Gold SM, Voskuhl RR

Translational research generally refers to a „bench to bedside“ approach where basic science discoveries in models move to clinical trials in humans. However, a „bedside to bench to bedside“ approach may be more promising with respect to clinical relevance, since it starts with a clinical observation that can serve as a research paradigm to elucidate mechanisms and translate them back into novel therapeutic approaches. The effect of pregnancy on human autoimmune disorders in general, and multiple sclerosis (MS) in particular, serves as an intriguing example of how this can be used to understand disease pathobiology and discover new therapeutic targets. Disease activity in MS undergoes pronounced shifts in the time before, during, and after pregnancy. The most well-known and established example is a reduction in relapse rates in the last trimester by 70-80 %. However, disease activity reappears in the first few months after delivery, temporarily overshooting pre-pregnancy levels. This phenomenon has since its first description served as a model for investigating novel treatment options in animal models and has cumulated in successful phase 2a and 2b trials in female MS patients. However, recently, a number of other clinical observations have been made that might be similarly suitable to offer additional insights into pathobiological mechanisms of MS activity, progression, and possibly even incidence. Here, we outline the various changes in the clinical course of MS that have been described in relation to pregnancy, both short term and long term, and discuss how these may inform the development of novel treatments for autoimmune diseases.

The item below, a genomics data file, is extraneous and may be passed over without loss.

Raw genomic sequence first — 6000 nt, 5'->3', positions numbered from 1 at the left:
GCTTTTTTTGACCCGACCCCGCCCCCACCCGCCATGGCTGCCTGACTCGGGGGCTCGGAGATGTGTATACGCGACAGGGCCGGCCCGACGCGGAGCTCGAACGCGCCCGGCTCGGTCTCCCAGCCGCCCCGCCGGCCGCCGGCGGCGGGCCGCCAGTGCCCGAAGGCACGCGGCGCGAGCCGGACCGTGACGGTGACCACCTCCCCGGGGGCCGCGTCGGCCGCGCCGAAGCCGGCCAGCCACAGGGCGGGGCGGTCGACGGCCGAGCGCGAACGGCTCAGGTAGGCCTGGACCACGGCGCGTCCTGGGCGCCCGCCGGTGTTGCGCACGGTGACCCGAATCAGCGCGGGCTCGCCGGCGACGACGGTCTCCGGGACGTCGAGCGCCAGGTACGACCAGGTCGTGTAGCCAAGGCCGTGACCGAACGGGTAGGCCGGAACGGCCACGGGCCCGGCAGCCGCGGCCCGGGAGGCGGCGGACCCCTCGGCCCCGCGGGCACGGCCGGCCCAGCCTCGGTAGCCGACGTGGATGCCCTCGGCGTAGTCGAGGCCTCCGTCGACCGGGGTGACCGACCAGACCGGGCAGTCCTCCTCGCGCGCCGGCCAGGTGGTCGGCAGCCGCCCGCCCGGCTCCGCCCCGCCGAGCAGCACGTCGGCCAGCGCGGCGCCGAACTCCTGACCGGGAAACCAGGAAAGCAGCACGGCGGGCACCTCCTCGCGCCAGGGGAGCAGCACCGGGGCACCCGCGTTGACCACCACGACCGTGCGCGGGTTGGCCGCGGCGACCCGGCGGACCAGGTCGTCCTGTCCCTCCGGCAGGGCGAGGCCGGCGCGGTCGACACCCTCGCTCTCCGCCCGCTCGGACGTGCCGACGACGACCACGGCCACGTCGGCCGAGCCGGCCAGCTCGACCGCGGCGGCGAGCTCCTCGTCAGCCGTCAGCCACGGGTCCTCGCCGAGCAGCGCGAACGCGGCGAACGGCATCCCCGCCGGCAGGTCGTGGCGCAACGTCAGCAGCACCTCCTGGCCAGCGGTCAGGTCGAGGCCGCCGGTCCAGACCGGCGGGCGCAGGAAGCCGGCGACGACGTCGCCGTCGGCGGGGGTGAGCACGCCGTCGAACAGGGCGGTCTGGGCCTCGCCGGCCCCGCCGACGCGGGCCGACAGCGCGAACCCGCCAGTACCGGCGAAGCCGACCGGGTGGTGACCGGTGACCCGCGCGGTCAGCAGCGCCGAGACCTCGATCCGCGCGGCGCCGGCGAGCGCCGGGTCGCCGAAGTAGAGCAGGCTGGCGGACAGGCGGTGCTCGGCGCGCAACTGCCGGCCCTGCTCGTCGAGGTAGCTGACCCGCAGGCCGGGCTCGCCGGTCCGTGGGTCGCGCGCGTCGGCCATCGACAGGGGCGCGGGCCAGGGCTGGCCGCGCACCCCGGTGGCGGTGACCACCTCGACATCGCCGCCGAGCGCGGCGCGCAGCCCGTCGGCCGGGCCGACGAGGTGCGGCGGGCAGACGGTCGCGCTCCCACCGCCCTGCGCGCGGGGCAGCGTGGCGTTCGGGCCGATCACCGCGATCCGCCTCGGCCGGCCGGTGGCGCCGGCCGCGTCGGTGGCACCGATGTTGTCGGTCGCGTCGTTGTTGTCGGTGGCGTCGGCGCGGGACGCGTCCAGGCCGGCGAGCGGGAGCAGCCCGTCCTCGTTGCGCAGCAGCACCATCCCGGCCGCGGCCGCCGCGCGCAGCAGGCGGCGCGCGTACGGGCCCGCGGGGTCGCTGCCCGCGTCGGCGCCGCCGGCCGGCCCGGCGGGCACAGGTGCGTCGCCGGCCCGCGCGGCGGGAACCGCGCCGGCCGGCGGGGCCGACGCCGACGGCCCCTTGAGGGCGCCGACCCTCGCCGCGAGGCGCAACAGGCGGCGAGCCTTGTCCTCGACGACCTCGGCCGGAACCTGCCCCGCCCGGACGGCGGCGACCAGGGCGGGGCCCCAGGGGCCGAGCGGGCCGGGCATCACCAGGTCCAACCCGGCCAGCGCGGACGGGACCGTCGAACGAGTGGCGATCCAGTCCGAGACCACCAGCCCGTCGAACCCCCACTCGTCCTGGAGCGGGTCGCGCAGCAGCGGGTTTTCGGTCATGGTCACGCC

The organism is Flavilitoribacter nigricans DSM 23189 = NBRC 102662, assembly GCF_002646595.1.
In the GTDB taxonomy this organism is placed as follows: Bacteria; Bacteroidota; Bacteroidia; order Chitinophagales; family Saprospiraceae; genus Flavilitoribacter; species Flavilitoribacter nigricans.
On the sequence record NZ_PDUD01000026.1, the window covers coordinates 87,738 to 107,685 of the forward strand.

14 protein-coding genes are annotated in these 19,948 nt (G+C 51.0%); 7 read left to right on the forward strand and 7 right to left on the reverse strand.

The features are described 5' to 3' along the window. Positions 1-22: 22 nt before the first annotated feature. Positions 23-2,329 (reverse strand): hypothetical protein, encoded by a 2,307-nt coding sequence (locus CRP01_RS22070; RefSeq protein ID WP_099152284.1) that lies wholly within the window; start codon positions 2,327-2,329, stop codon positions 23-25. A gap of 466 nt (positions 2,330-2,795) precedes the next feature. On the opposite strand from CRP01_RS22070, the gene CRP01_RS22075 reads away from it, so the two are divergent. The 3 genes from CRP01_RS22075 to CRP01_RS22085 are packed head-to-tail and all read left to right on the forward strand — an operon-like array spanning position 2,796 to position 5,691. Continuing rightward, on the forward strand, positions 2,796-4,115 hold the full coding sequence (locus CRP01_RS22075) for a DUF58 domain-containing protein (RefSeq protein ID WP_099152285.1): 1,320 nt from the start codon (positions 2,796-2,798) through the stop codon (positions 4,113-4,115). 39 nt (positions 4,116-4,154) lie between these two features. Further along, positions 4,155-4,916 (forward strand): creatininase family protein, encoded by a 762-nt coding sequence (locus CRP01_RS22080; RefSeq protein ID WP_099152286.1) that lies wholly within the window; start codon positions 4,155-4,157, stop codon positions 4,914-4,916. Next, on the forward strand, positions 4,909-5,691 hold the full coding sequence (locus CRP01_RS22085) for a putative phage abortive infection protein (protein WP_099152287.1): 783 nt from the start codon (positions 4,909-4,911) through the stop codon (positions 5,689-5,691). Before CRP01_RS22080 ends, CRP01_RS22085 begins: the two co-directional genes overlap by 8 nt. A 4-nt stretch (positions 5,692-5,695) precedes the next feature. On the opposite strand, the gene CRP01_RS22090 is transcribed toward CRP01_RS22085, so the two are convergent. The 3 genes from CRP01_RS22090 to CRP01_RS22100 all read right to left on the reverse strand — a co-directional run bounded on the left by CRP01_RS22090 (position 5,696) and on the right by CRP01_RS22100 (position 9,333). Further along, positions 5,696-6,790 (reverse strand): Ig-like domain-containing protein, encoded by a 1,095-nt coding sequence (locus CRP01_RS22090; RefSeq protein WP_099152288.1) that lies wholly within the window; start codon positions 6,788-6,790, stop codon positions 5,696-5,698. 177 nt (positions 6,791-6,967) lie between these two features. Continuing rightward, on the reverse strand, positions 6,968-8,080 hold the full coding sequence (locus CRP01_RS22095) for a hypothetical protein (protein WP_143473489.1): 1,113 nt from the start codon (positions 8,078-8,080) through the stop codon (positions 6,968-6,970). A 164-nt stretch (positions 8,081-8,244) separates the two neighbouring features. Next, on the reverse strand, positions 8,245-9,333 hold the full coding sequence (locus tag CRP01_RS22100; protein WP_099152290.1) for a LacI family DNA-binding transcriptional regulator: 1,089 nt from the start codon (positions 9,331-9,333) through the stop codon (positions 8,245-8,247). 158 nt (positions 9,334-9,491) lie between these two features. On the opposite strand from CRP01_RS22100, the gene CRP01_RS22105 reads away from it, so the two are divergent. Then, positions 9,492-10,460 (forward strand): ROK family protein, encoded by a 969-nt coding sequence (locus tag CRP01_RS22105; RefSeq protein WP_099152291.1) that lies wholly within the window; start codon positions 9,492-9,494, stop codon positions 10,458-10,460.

Semin Immunopathol. 2016 Nov;38(6):709-718

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